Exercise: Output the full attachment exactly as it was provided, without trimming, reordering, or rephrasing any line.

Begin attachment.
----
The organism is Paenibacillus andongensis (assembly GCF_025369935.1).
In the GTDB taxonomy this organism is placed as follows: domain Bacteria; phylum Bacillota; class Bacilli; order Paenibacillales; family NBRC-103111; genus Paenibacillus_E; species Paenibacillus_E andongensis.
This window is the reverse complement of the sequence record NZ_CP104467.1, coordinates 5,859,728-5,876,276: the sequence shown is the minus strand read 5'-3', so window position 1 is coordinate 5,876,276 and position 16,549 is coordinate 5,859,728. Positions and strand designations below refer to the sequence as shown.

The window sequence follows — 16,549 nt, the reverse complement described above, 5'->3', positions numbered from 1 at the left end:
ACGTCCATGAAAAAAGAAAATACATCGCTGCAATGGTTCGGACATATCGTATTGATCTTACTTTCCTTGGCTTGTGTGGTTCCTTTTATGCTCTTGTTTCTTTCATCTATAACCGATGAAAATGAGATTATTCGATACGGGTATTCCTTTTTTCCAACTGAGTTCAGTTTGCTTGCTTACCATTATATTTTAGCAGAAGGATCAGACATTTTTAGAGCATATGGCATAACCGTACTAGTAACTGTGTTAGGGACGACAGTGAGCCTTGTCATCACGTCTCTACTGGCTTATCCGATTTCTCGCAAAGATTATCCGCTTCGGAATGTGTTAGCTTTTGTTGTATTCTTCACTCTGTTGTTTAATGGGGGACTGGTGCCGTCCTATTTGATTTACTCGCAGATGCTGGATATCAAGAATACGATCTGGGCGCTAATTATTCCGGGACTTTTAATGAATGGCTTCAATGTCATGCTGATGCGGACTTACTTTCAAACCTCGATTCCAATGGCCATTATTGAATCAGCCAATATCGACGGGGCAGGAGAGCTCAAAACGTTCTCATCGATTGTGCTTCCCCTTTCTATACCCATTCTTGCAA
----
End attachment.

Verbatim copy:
The organism is Paenibacillus andongensis (assembly GCF_025369935.1).
In the GTDB taxonomy this organism is placed as follows: domain Bacteria; phylum Bacillota; class Bacilli; order Paenibacillales; family NBRC-103111; genus Paenibacillus_E; species Paenibacillus_E andongensis.
This window is the reverse complement of the sequence record NZ_CP104467.1, coordinates 5,859,728-5,876,276: the sequence shown is the minus strand read 5'-3', so window position 1 is coordinate 5,876,276 and position 16,549 is coordinate 5,859,728. Positions and strand designations below refer to the sequence as shown.

The window sequence follows — 16,549 nt, the reverse complement described above, 5'->3', positions numbered from 1 at the left end:
ACGTCCATGAAAAAAGAAAATACATCGCTGCAATGGTTCGGACATATCGTATTGATCTTACTTTCCTTGGCTTGTGTGGTTCCTTTTATGCTCTTGTTTCTTTCATCTATAACCGATGAAAATGAGATTATTCGATACGGGTATTCCTTTTTTCCAACTGAGTTCAGTTTGCTTGCTTACCATTATATTTTAGCAGAAGGATCAGACATTTTTAGAGCATATGGCATAACCGTACTAGTAACTGTGTTAGGGACGACAGTGAGCCTTGTCATCACGTCTCTACTGGCTTATCCGATTTCTCGCAAAGATTATCCGCTTCGGAATGTGTTAGCTTTTGTTGTATTCTTCACTCTGTTGTTTAATGGGGGACTGGTGCCGTCCTATTTGATTTACTCGCAGATGCTGGATATCAAGAATACGATCTGGGCGCTAATTATTCCGGGACTTTTAATGAATGGCTTCAATGTCATGCTGATGCGGACTTACTTTCAAACCTCGATTCCAATGGCCATTATTGAATCAGCCAATATCGACGGGGCAGGAGAGCTCAAAACGTTCTCATCGATTGTGCTTCCCCTTTCTATACCCATTCTTGCAA